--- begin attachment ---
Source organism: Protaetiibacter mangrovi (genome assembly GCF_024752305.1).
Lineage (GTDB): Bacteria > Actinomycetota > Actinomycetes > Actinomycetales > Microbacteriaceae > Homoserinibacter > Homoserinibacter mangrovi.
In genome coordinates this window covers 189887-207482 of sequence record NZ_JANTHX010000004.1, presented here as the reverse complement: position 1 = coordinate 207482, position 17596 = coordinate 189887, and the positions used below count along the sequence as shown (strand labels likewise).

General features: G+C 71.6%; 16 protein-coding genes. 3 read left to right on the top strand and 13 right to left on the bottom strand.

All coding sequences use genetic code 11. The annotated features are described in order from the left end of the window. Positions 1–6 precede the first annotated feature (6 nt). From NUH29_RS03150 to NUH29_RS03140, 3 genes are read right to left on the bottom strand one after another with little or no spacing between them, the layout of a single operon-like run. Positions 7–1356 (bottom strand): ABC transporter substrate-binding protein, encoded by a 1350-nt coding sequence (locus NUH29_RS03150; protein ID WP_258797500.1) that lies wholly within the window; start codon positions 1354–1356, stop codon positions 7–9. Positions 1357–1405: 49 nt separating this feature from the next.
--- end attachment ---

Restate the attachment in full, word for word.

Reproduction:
Source organism: Protaetiibacter mangrovi (genome assembly GCF_024752305.1).
Lineage (GTDB): Bacteria > Actinomycetota > Actinomycetes > Actinomycetales > Microbacteriaceae > Homoserinibacter > Homoserinibacter mangrovi.
In genome coordinates this window covers 189887-207482 of sequence record NZ_JANTHX010000004.1, presented here as the reverse complement: position 1 = coordinate 207482, position 17596 = coordinate 189887, and the positions used below count along the sequence as shown (strand labels likewise).

General features: G+C 71.6%; 16 protein-coding genes. 3 read left to right on the top strand and 13 right to left on the bottom strand.

All coding sequences use genetic code 11. The annotated features are described in order from the left end of the window. Positions 1–6 precede the first annotated feature (6 nt). From NUH29_RS03150 to NUH29_RS03140, 3 genes are read right to left on the bottom strand one after another with little or no spacing between them, the layout of a single operon-like run. Positions 7–1356 (bottom strand): ABC transporter substrate-binding protein, encoded by a 1350-nt coding sequence (locus NUH29_RS03150; protein ID WP_258797500.1) that lies wholly within the window; start codon positions 1354–1356, stop codon positions 7–9. Positions 1357–1405: 49 nt separating this feature from the next.